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Women are Snakes

March 12, 2013

I go to a local branch of a national gym chain.  The other day I noticed a young man wearing a t-shirt that said “Women are Snakes” mixed with an illustration of a snake.  It wasn’t the easiest text to read, but neither was it actually hidden.  I don’t know how many other people noticed the words on his t-shirt.


It is misogyny, plain and simple.  No better or worse than if he’d been exhibiting an anti-semitic, anti-black, anti-Hispanic, anti-Asian or homophobic message.

My first thought was to go to the gym’s management and bring it to their attention.  I figured they might tell the guy that he couldn’t wear the shirt at the gym.

I brought it to the attention of my gym friend Steve, with whom I talk two or three days a week, often about political matters.  We’re both liberals, though I’m not fond of the term.

Steve brought me to my senses.  Freedom of speech.  Whatever I thought of the sentiment expressed on the young man’s t-shirt, his right to express the sentiment is protected by the first amendment of the U.S. constitution.  And it’s an important, in fact a very, very important protection.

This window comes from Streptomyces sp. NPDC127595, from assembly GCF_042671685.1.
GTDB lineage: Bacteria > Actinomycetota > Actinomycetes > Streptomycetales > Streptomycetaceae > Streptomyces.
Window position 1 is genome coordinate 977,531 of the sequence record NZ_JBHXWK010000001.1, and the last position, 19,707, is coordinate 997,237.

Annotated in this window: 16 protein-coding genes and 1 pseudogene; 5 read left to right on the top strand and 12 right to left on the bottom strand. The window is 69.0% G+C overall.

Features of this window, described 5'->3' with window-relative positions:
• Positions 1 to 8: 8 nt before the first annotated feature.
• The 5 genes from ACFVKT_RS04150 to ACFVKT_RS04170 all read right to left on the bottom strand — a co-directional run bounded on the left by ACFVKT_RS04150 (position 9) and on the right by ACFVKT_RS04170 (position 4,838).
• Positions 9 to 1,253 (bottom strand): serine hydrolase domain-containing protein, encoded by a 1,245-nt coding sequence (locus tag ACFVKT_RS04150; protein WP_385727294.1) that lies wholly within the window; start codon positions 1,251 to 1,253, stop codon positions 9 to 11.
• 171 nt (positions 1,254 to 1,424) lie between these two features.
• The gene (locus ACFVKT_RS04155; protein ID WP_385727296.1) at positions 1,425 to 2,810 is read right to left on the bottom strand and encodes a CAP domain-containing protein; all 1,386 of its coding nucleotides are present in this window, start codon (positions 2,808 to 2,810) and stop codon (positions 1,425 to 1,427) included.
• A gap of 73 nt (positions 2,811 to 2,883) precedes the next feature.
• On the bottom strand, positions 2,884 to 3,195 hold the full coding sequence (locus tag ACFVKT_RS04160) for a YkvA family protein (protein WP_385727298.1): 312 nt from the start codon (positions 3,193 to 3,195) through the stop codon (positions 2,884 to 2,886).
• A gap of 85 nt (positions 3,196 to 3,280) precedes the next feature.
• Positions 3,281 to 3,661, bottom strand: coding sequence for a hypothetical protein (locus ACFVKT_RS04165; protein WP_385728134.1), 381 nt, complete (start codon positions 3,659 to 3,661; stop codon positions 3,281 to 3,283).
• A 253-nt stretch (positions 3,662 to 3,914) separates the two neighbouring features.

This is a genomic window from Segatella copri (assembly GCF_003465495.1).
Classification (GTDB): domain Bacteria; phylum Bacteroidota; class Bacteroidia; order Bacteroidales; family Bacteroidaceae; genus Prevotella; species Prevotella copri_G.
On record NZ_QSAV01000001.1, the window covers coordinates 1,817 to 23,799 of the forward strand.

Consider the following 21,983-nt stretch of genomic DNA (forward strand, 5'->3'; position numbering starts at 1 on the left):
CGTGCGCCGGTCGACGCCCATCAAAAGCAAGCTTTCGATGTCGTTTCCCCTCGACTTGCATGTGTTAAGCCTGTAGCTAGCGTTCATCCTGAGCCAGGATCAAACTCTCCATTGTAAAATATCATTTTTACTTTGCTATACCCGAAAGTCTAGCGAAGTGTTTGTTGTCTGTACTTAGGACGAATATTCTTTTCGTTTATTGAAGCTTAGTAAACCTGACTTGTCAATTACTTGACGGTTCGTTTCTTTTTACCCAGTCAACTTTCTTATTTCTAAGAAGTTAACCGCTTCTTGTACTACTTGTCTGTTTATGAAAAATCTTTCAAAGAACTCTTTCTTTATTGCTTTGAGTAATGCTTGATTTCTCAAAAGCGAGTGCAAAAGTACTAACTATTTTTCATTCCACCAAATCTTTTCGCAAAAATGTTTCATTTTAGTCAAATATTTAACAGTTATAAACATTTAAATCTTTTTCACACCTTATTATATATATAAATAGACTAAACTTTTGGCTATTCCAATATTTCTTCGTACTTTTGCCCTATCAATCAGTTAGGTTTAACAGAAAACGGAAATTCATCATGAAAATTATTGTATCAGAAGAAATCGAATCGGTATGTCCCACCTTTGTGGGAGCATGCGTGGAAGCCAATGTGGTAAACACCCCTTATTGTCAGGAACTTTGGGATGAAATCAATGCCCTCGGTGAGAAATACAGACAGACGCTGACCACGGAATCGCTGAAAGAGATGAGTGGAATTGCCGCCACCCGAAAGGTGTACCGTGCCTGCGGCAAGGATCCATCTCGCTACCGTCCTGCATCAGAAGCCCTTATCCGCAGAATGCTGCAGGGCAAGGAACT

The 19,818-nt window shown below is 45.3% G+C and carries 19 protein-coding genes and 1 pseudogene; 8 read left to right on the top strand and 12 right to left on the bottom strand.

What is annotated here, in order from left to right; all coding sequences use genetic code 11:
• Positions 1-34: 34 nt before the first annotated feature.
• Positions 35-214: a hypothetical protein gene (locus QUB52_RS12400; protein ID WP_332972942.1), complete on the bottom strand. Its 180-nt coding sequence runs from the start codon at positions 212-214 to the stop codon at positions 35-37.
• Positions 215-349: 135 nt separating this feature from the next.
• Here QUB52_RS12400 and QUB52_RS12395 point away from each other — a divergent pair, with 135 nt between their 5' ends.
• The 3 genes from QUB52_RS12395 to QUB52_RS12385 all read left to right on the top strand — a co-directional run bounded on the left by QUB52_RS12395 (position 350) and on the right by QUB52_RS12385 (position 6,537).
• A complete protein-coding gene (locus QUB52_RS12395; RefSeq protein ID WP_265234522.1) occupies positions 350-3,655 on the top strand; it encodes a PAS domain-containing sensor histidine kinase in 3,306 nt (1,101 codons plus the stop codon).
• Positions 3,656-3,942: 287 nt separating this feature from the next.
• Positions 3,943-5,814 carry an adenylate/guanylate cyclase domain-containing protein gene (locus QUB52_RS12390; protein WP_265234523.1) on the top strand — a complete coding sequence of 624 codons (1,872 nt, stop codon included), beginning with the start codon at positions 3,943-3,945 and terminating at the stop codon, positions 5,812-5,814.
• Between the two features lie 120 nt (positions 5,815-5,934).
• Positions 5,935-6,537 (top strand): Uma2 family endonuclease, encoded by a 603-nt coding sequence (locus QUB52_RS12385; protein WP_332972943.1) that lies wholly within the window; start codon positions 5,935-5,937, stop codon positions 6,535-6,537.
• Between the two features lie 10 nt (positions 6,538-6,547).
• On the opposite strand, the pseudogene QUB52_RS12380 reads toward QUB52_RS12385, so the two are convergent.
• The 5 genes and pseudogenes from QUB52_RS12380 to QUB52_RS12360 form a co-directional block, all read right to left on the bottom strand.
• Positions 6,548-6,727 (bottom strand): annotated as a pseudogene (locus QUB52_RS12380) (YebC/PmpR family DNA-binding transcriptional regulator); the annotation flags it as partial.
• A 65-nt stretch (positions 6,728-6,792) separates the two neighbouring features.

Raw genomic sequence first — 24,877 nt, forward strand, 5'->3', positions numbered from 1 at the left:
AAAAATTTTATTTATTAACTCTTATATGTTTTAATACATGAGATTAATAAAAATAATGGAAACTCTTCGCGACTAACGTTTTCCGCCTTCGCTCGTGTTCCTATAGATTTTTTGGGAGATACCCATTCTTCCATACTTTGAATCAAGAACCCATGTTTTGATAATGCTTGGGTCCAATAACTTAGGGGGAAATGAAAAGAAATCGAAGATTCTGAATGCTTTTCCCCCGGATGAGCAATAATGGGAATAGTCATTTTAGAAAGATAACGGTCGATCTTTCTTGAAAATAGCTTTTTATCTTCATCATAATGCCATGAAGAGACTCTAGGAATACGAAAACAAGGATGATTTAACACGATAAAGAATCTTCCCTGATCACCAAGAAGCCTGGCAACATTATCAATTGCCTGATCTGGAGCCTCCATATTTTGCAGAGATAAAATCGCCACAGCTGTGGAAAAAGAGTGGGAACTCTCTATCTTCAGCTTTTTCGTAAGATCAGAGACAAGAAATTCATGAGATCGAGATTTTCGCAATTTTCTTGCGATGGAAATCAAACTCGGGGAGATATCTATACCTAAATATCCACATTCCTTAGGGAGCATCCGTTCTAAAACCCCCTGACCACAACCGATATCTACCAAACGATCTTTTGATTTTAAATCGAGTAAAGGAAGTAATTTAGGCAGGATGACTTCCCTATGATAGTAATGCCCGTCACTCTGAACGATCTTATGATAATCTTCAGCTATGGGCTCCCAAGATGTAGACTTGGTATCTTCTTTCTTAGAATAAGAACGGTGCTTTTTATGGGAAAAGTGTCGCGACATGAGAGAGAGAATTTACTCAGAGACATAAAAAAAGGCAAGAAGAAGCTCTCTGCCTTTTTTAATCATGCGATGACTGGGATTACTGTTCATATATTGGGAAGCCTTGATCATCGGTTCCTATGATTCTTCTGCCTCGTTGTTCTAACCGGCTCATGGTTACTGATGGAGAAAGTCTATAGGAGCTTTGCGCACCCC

Yes, I found the t-shirt’s words objectionable.  Suppose someone else wore a t-shirt that showed two men getting married.  Or had text that expressed a disdain for gun owners.  Someone else might object to that.  There are myriad sentiments that might be expressed and might be objected to by one person or another.

But, thankfully, we live in a society where such expressions, while many might frown on them, are not illegal.  And this is more important than what I may find objectionable.

I’m glad I spoke with Steve.  He woke me up.


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One Comment
  1. Aileen Donegan permalink

    It’s a tricky one: freedom of speech versus freedom to be free from hate speech. Glad you posted this!

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